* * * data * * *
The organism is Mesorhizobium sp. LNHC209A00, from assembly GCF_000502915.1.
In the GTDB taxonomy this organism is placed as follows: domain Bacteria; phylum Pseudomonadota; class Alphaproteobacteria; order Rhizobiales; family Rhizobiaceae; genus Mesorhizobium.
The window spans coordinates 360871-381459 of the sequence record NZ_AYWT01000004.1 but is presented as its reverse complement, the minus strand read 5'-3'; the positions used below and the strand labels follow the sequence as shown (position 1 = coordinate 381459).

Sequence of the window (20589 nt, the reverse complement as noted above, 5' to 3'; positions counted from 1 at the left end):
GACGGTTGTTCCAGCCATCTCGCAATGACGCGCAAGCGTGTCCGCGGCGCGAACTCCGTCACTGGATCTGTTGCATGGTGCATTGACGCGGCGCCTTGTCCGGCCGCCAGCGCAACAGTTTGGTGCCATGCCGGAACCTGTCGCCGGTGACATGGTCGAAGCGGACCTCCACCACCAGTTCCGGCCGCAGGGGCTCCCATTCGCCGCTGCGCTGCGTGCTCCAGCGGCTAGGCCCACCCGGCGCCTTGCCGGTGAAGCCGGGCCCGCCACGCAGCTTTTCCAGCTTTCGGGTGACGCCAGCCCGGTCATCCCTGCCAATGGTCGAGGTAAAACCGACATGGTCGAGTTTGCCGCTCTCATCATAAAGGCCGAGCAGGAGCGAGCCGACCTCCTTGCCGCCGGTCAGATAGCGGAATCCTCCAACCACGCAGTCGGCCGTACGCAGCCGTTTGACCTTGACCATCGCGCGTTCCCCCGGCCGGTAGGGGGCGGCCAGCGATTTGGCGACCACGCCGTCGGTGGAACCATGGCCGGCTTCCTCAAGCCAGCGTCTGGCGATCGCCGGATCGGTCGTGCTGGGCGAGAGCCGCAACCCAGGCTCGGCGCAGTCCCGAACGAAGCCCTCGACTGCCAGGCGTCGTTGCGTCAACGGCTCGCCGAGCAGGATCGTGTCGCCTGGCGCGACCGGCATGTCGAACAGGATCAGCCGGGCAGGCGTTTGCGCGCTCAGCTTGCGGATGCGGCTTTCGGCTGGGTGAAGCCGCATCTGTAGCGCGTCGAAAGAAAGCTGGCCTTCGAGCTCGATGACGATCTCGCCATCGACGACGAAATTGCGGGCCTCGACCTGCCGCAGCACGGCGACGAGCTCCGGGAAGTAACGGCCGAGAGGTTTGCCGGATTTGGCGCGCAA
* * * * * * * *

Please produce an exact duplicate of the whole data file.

The organism is Mesorhizobium sp. LNHC209A00, from assembly GCF_000502915.1.
In the GTDB taxonomy this organism is placed as follows: domain Bacteria; phylum Pseudomonadota; class Alphaproteobacteria; order Rhizobiales; family Rhizobiaceae; genus Mesorhizobium.
The window spans coordinates 360871-381459 of the sequence record NZ_AYWT01000004.1 but is presented as its reverse complement, the minus strand read 5'-3'; the positions used below and the strand labels follow the sequence as shown (position 1 = coordinate 381459).

Sequence of the window (20589 nt, the reverse complement as noted above, 5' to 3'; positions counted from 1 at the left end):
GACGGTTGTTCCAGCCATCTCGCAATGACGCGCAAGCGTGTCCGCGGCGCGAACTCCGTCACTGGATCTGTTGCATGGTGCATTGACGCGGCGCCTTGTCCGGCCGCCAGCGCAACAGTTTGGTGCCATGCCGGAACCTGTCGCCGGTGACATGGTCGAAGCGGACCTCCACCACCAGTTCCGGCCGCAGGGGCTCCCATTCGCCGCTGCGCTGCGTGCTCCAGCGGCTAGGCCCACCCGGCGCCTTGCCGGTGAAGCCGGGCCCGCCACGCAGCTTTTCCAGCTTTCGGGTGACGCCAGCCCGGTCATCCCTGCCAATGGTCGAGGTAAAACCGACATGGTCGAGTTTGCCGCTCTCATCATAAAGGCCGAGCAGGAGCGAGCCGACCTCCTTGCCGCCGGTCAGATAGCGGAATCCTCCAACCACGCAGTCGGCCGTACGCAGCCGTTTGACCTTGACCATCGCGCGTTCCCCCGGCCGGTAGGGGGCGGCCAGCGATTTGGCGACCACGCCGTCGGTGGAACCATGGCCGGCTTCCTCAAGCCAGCGTCTGGCGATCGCCGGATCGGTCGTGCTGGGCGAGAGCCGCAACCCAGGCTCGGCGCAGTCCCGAACGAAGCCCTCGACTGCCAGGCGTCGTTGCGTCAACGGCTCGCCGAGCAGGATCGTGTCGCCTGGCGCGACCGGCATGTCGAACAGGATCAGCCGGGCAGGCGTTTGCGCGCTCAGCTTGCGGATGCGGCTTTCGGCTGGGTGAAGCCGCATCTGTAGCGCGTCGAAAGAAAGCTGGCCTTCGAGCTCGATGACGATCTCGCCATCGACGACGAAATTGCGGGCCTCGACCTGCCGCAGCACGGCGACGAGCTCCGGGAAGTAACGGCCGAGAGGTTTGCCGGATTTGGCGCGCAA